Barack and Barak: Obama in the Middle East

It was interesting to see Barack Obama and Israel’s defense minister, Ehud Barak, in the same photo op yesterday. Barak, Israel’s former prime minister, is one reason, despite all the talk about American Jews being uncomfortable with Obama’s full name, that they are more familiar with his name than other voters.

Barak is again a rising force in Israeli politics given the trouble that Israel’s prime minister, Ehud Olmert is in right now. A compelling argument can be made that had Barak been in his current post in 2006, Israel would have fared better in the Lebanon War.

Ehud Barak is also a familiar figure for American Democrats. He was the favored candidate of the Clintons in 1999 when he defeated Benjamin Netanyahu. The Clintons felt they had such a vested interest in his election that they dispatched James Carvllle, Stan Greenberg and Bob Shrum to Israel to aid Barak in his election quest.

Some are trying to make much out of the American advisers who accompanied Obama to Israel. Most notably Dennis Ross. Ross was the main Middle East negotiator for Bill Clinton and had a similar post in the first Bush Administration.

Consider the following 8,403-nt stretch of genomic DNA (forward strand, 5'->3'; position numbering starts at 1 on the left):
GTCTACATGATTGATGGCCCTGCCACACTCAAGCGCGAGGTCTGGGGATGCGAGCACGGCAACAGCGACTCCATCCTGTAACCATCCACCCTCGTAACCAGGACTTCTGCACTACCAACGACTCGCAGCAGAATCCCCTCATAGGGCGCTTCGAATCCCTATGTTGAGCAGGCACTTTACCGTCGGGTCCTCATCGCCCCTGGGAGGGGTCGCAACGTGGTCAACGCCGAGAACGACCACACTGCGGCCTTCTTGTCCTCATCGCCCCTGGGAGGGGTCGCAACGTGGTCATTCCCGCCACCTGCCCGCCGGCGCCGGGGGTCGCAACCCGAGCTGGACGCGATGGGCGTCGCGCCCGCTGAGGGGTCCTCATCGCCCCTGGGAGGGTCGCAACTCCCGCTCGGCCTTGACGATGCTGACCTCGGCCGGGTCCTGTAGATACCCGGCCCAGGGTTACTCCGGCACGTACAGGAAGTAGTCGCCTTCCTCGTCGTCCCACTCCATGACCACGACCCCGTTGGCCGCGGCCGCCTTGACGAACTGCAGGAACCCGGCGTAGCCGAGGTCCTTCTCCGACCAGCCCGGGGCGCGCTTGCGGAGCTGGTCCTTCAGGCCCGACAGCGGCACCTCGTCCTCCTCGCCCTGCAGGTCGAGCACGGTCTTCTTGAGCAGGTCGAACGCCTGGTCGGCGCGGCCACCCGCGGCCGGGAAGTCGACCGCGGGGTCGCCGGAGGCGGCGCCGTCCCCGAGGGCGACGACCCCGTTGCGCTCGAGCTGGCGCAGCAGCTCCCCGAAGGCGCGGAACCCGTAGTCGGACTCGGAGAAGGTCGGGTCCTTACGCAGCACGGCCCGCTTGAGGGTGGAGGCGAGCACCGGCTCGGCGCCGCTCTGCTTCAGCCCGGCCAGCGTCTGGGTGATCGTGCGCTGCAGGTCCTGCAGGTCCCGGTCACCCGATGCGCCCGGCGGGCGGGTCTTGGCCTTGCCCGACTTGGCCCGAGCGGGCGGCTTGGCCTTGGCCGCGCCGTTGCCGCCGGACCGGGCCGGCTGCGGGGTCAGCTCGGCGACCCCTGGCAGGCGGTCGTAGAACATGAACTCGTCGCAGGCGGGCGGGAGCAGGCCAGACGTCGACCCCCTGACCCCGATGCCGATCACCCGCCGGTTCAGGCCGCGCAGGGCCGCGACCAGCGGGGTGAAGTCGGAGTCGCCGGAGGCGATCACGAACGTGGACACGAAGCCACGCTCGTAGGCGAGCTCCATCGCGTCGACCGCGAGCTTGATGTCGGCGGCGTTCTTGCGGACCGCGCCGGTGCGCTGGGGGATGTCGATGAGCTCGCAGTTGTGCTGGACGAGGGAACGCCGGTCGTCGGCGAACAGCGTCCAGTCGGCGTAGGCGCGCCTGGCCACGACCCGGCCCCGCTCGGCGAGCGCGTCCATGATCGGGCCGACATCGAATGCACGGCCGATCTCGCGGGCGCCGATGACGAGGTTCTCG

There’s no question that Ross is a classic “peace processor.” But he’s also intellectually honest. It’s Ross who has most effectively rebutted the allegation that Israel (Ehud Barak!) failed to offer Arafat a comprehensive peace deal in 2000 at Camp David, which has become a staple of Jimmy Cartersque anti-Israel vitriol.

The reality is that in the wave of the current President Bush either party’s candidate will do more to try to push negotiations between Israel and the Palestinians. And, it’s also true, that given the Hamas control of Gaza, it’s likely these negotiations will go nowhere. But it doesn’t mean you can’t try.

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